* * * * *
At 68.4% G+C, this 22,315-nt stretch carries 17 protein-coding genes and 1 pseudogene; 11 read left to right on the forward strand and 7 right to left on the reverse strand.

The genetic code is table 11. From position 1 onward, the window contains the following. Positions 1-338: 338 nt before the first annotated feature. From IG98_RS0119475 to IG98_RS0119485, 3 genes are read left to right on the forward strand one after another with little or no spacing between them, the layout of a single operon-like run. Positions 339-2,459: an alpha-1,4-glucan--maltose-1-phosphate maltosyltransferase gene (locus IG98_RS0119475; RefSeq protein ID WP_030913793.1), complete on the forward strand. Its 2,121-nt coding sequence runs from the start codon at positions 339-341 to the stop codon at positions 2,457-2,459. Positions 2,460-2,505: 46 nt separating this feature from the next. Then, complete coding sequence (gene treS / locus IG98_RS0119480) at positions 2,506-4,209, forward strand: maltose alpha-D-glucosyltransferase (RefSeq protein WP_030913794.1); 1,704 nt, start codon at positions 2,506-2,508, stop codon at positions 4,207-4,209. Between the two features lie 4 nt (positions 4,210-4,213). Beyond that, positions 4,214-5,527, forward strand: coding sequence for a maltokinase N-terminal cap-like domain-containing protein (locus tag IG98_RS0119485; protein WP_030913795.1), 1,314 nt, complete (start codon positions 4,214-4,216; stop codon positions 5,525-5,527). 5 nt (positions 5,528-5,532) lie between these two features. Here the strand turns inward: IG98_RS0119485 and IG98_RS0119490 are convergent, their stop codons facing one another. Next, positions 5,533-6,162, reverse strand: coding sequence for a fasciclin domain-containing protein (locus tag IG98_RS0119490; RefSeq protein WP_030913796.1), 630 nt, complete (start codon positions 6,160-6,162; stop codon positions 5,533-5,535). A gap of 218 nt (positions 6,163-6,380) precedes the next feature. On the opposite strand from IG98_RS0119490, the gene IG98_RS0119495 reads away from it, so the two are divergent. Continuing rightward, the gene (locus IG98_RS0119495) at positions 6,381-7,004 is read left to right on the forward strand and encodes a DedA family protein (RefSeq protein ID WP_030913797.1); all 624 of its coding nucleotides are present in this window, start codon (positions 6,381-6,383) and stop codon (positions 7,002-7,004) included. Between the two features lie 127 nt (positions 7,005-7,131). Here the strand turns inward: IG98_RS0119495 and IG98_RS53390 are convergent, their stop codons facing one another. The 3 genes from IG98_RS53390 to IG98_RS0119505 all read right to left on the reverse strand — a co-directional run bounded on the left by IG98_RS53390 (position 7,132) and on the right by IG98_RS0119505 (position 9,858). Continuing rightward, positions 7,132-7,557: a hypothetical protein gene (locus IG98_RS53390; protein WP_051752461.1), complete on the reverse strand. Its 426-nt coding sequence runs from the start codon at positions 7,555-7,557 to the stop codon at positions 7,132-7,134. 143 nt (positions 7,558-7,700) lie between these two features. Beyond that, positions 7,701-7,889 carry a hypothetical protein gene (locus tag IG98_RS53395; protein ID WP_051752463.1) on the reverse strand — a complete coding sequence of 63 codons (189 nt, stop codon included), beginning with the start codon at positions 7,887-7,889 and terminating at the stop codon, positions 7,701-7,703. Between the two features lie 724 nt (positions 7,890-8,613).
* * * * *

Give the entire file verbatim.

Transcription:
At 68.4% G+C, this 22,315-nt stretch carries 17 protein-coding genes and 1 pseudogene; 11 read left to right on the forward strand and 7 right to left on the reverse strand.

The genetic code is table 11. From position 1 onward, the window contains the following. Positions 1-338: 338 nt before the first annotated feature. From IG98_RS0119475 to IG98_RS0119485, 3 genes are read left to right on the forward strand one after another with little or no spacing between them, the layout of a single operon-like run. Positions 339-2,459: an alpha-1,4-glucan--maltose-1-phosphate maltosyltransferase gene (locus IG98_RS0119475; RefSeq protein ID WP_030913793.1), complete on the forward strand. Its 2,121-nt coding sequence runs from the start codon at positions 339-341 to the stop codon at positions 2,457-2,459. Positions 2,460-2,505: 46 nt separating this feature from the next. Then, complete coding sequence (gene treS / locus IG98_RS0119480) at positions 2,506-4,209, forward strand: maltose alpha-D-glucosyltransferase (RefSeq protein WP_030913794.1); 1,704 nt, start codon at positions 2,506-2,508, stop codon at positions 4,207-4,209. Between the two features lie 4 nt (positions 4,210-4,213). Beyond that, positions 4,214-5,527, forward strand: coding sequence for a maltokinase N-terminal cap-like domain-containing protein (locus tag IG98_RS0119485; protein WP_030913795.1), 1,314 nt, complete (start codon positions 4,214-4,216; stop codon positions 5,525-5,527). 5 nt (positions 5,528-5,532) lie between these two features. Here the strand turns inward: IG98_RS0119485 and IG98_RS0119490 are convergent, their stop codons facing one another. Next, positions 5,533-6,162, reverse strand: coding sequence for a fasciclin domain-containing protein (locus tag IG98_RS0119490; RefSeq protein WP_030913796.1), 630 nt, complete (start codon positions 6,160-6,162; stop codon positions 5,533-5,535). A gap of 218 nt (positions 6,163-6,380) precedes the next feature. On the opposite strand from IG98_RS0119490, the gene IG98_RS0119495 reads away from it, so the two are divergent. Continuing rightward, the gene (locus IG98_RS0119495) at positions 6,381-7,004 is read left to right on the forward strand and encodes a DedA family protein (RefSeq protein ID WP_030913797.1); all 624 of its coding nucleotides are present in this window, start codon (positions 6,381-6,383) and stop codon (positions 7,002-7,004) included. Between the two features lie 127 nt (positions 7,005-7,131). Here the strand turns inward: IG98_RS0119495 and IG98_RS53390 are convergent, their stop codons facing one another. The 3 genes from IG98_RS53390 to IG98_RS0119505 all read right to left on the reverse strand — a co-directional run bounded on the left by IG98_RS53390 (position 7,132) and on the right by IG98_RS0119505 (position 9,858). Continuing rightward, positions 7,132-7,557: a hypothetical protein gene (locus IG98_RS53390; protein WP_051752461.1), complete on the reverse strand. Its 426-nt coding sequence runs from the start codon at positions 7,555-7,557 to the stop codon at positions 7,132-7,134. 143 nt (positions 7,558-7,700) lie between these two features. Beyond that, positions 7,701-7,889 carry a hypothetical protein gene (locus tag IG98_RS53395; protein ID WP_051752463.1) on the reverse strand — a complete coding sequence of 63 codons (189 nt, stop codon included), beginning with the start codon at positions 7,887-7,889 and terminating at the stop codon, positions 7,701-7,703. Between the two features lie 724 nt (positions 7,890-8,613).